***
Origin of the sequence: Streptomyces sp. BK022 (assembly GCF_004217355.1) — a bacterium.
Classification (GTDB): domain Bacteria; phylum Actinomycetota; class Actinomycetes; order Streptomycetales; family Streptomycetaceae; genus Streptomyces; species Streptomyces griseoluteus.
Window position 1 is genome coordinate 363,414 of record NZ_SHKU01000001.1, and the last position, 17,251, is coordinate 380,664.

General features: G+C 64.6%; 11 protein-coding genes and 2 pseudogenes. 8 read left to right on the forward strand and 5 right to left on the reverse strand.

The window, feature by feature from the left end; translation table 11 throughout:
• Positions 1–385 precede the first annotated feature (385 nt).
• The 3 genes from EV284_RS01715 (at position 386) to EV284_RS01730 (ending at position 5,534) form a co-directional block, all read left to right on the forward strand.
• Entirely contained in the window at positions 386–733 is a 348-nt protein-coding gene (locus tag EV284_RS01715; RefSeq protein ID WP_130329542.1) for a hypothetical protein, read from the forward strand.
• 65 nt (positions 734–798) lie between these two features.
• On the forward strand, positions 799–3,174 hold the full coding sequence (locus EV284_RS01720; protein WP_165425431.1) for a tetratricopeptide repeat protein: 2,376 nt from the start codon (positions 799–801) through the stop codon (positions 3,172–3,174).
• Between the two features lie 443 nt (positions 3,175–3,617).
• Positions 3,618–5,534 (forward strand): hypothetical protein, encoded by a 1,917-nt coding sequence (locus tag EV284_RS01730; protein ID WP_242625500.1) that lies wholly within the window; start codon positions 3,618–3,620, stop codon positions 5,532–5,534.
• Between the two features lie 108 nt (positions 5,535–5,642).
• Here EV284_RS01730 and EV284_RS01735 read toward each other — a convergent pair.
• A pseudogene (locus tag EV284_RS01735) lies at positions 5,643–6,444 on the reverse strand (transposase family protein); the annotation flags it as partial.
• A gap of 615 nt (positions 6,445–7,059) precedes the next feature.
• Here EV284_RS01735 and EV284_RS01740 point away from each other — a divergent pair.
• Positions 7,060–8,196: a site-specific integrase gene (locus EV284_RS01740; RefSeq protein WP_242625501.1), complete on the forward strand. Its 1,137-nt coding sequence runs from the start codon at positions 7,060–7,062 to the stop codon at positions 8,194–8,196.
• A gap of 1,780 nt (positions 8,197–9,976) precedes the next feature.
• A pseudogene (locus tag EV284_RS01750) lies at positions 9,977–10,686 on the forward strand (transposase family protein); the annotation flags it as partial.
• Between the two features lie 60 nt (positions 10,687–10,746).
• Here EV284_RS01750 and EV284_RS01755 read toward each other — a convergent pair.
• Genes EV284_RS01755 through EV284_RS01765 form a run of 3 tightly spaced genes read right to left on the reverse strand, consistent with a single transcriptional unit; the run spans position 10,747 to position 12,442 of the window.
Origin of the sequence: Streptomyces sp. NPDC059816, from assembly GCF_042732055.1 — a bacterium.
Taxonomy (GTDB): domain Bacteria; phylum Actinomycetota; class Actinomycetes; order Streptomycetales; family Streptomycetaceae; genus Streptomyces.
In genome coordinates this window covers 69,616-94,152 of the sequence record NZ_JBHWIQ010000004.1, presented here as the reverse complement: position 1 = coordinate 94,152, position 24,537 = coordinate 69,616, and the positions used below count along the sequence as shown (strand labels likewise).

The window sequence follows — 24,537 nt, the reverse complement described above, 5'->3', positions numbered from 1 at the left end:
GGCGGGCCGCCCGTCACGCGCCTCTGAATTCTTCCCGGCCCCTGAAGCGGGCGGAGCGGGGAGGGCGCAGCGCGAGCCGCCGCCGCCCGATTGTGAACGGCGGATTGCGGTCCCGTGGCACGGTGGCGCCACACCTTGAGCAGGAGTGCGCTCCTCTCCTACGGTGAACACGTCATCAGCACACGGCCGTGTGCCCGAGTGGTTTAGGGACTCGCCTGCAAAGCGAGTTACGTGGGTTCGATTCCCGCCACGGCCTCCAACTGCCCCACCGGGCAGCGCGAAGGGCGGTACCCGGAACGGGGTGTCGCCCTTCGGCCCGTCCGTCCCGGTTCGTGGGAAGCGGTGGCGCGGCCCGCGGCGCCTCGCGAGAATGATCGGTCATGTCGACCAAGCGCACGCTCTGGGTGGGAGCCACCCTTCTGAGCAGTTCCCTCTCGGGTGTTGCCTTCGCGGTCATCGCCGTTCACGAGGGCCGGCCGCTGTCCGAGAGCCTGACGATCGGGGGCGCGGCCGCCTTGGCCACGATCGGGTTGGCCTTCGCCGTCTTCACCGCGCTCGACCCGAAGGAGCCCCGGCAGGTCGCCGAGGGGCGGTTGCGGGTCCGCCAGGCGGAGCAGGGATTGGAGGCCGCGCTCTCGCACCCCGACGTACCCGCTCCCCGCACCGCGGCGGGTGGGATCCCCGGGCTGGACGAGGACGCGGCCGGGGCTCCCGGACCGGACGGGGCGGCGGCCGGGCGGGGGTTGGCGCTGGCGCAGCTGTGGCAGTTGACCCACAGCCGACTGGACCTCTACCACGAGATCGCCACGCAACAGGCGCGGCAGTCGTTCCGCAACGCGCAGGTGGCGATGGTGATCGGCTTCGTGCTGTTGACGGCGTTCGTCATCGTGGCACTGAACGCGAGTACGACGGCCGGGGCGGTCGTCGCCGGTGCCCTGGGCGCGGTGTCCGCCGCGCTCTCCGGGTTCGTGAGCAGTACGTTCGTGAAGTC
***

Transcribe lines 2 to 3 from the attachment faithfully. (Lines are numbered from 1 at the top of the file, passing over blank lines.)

Classification (GTDB): domain Bacteria; phylum Actinomycetota; class Actinomycetes; order Streptomycetales; family Streptomycetaceae; genus Streptomyces; species Streptomyces griseoluteus.
Window position 1 is genome coordinate 363,414 of record NZ_SHKU01000001.1, and the last position, 17,251, is coordinate 380,664.